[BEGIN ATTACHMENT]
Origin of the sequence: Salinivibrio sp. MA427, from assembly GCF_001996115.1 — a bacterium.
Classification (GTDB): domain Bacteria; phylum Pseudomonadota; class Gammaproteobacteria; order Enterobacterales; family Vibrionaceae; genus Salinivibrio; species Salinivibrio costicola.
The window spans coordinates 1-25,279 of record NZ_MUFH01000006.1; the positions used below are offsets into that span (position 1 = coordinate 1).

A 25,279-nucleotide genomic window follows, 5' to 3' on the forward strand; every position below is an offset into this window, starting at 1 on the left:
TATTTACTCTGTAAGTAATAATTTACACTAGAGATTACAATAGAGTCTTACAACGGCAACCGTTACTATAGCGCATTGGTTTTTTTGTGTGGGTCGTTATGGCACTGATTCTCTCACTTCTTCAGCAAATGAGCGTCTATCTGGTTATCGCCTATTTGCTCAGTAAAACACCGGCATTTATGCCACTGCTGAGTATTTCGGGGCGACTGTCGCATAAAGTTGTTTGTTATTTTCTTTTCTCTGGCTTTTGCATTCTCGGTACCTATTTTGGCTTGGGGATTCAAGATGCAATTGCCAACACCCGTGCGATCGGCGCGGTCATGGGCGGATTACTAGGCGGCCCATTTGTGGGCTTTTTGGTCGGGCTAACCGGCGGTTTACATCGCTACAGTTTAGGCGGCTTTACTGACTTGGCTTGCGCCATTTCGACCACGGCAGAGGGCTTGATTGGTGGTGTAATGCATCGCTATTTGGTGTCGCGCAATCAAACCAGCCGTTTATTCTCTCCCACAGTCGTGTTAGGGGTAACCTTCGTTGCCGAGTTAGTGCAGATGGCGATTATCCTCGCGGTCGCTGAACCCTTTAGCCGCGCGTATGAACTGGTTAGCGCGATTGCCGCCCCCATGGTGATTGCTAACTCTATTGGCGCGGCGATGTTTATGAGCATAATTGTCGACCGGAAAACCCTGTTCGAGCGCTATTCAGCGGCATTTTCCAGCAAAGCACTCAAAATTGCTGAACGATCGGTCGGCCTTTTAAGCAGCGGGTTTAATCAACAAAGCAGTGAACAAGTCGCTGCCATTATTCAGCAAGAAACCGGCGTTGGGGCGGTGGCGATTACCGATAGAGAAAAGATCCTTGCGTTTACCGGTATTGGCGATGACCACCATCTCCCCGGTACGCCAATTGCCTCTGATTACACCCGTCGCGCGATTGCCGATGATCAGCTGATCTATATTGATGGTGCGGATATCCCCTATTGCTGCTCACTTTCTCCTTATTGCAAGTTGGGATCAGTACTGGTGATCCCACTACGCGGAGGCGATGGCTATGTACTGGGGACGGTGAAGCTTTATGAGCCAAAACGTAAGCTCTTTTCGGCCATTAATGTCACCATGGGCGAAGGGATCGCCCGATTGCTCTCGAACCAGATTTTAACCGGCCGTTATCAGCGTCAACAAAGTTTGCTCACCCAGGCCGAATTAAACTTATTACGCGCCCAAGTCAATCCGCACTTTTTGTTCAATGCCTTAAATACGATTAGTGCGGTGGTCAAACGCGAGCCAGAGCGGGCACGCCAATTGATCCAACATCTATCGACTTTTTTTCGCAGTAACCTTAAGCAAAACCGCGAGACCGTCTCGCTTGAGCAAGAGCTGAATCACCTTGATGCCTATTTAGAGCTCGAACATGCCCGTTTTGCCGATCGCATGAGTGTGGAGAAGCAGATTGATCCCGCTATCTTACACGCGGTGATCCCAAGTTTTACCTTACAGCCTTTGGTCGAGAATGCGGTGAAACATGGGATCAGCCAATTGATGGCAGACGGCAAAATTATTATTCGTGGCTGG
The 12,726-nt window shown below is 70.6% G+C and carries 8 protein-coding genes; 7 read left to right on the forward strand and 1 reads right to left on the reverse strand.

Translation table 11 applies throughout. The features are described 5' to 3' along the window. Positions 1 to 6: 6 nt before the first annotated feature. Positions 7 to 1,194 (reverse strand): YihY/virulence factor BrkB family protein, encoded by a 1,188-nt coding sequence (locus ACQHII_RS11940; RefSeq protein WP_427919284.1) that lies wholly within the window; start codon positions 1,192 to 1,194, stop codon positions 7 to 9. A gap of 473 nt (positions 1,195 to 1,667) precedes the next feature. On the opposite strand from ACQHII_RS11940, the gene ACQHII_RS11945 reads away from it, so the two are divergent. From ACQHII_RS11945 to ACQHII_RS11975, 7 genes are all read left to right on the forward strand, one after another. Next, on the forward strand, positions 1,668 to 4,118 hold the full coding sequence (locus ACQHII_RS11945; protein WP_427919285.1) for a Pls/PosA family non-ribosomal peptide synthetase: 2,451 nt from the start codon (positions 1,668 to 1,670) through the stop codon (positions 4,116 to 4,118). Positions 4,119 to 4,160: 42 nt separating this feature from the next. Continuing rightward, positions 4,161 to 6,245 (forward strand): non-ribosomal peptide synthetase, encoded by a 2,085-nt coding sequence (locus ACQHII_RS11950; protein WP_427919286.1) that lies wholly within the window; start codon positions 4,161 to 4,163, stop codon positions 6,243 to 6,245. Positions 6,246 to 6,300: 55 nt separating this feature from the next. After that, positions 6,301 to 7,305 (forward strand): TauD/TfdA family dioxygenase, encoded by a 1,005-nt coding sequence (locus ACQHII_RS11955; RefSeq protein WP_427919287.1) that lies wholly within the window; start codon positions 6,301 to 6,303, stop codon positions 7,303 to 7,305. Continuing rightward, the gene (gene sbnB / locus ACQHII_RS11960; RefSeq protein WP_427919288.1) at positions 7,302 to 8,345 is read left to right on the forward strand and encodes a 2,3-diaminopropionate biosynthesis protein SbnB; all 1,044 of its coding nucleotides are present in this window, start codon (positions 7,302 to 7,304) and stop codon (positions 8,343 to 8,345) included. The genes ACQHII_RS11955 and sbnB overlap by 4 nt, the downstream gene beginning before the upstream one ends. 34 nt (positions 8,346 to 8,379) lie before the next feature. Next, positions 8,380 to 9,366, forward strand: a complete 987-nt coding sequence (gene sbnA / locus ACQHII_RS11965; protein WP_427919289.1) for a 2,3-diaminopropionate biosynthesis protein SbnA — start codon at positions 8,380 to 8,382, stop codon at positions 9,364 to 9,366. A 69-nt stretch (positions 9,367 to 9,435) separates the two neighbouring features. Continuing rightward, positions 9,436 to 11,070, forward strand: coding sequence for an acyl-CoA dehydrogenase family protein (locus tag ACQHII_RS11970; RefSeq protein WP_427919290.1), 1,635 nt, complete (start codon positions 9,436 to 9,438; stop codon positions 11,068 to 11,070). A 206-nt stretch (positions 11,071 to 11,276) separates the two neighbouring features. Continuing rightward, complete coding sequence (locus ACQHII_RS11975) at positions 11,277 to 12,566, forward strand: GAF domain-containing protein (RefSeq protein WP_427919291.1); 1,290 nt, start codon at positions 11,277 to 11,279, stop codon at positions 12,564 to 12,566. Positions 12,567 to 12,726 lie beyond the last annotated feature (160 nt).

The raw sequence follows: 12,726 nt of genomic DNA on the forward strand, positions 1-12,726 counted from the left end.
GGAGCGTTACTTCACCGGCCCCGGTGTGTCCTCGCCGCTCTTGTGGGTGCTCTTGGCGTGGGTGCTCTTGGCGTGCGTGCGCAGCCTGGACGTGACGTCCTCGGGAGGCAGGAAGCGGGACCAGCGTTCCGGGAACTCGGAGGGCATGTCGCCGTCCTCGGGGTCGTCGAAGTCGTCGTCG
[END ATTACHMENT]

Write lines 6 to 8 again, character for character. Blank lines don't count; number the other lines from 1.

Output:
The 12,726-nt window shown below is 70.6% G+C and carries 8 protein-coding genes; 7 read left to right on the forward strand and 1 reads right to left on the reverse strand.

Translation table 11 applies throughout. The features are described 5' to 3' along the window. Positions 1 to 6: 6 nt before the first annotated feature. Positions 7 to 1,194 (reverse strand): YihY/virulence factor BrkB family protein, encoded by a 1,188-nt coding sequence (locus ACQHII_RS11940; RefSeq protein WP_427919284.1) that lies wholly within the window; start codon positions 1,192 to 1,194, stop codon positions 7 to 9. A gap of 473 nt (positions 1,195 to 1,667) precedes the next feature. On the opposite strand from ACQHII_RS11940, the gene ACQHII_RS11945 reads away from it, so the two are divergent. From ACQHII_RS11945 to ACQHII_RS11975, 7 genes are all read left to right on the forward strand, one after another. Next, on the forward strand, positions 1,668 to 4,118 hold the full coding sequence (locus ACQHII_RS11945; protein WP_427919285.1) for a Pls/PosA family non-ribosomal peptide synthetase: 2,451 nt from the start codon (positions 1,668 to 1,670) through the stop codon (positions 4,116 to 4,118). Positions 4,119 to 4,160: 42 nt separating this feature from the next. Continuing rightward, positions 4,161 to 6,245 (forward strand): non-ribosomal peptide synthetase, encoded by a 2,085-nt coding sequence (locus ACQHII_RS11950; protein WP_427919286.1) that lies wholly within the window; start codon positions 4,161 to 4,163, stop codon positions 6,243 to 6,245. Positions 6,246 to 6,300: 55 nt separating this feature from the next. After that, positions 6,301 to 7,305 (forward strand): TauD/TfdA family dioxygenase, encoded by a 1,005-nt coding sequence (locus ACQHII_RS11955; RefSeq protein WP_427919287.1) that lies wholly within the window; start codon positions 6,301 to 6,303, stop codon positions 7,303 to 7,305. Continuing rightward, the gene (gene sbnB / locus ACQHII_RS11960; RefSeq protein WP_427919288.1) at positions 7,302 to 8,345 is read left to right on the forward strand and encodes a 2,3-diaminopropionate biosynthesis protein SbnB; all 1,044 of its coding nucleotides are present in this window, start codon (positions 7,302 to 7,304) and stop codon (positions 8,343 to 8,345) included. The genes ACQHII_RS11955 and sbnB overlap by 4 nt, the downstream gene beginning before the upstream one ends. 34 nt (positions 8,346 to 8,379) lie before the next feature. Next, positions 8,380 to 9,366, forward strand: a complete 987-nt coding sequence (gene sbnA / locus ACQHII_RS11965; protein WP_427919289.1) for a 2,3-diaminopropionate biosynthesis protein SbnA — start codon at positions 8,380 to 8,382, stop codon at positions 9,364 to 9,366. A 69-nt stretch (positions 9,367 to 9,435) separates the two neighbouring features. Continuing rightward, positions 9,436 to 11,070, forward strand: coding sequence for an acyl-CoA dehydrogenase family protein (locus tag ACQHII_RS11970; RefSeq protein WP_427919290.1), 1,635 nt, complete (start codon positions 9,436 to 9,438; stop codon positions 11,068 to 11,070). A 206-nt stretch (positions 11,071 to 11,276) separates the two neighbouring features. Continuing rightward, complete coding sequence (locus ACQHII_RS11975) at positions 11,277 to 12,566, forward strand: GAF domain-containing protein (RefSeq protein WP_427919291.1); 1,290 nt, start codon at positions 11,277 to 11,279, stop codon at positions 12,564 to 12,566. Positions 12,567 to 12,726 lie beyond the last annotated feature (160 nt).

The raw sequence follows: 12,726 nt of genomic DNA on the forward strand, positions 1-12,726 counted from the left end.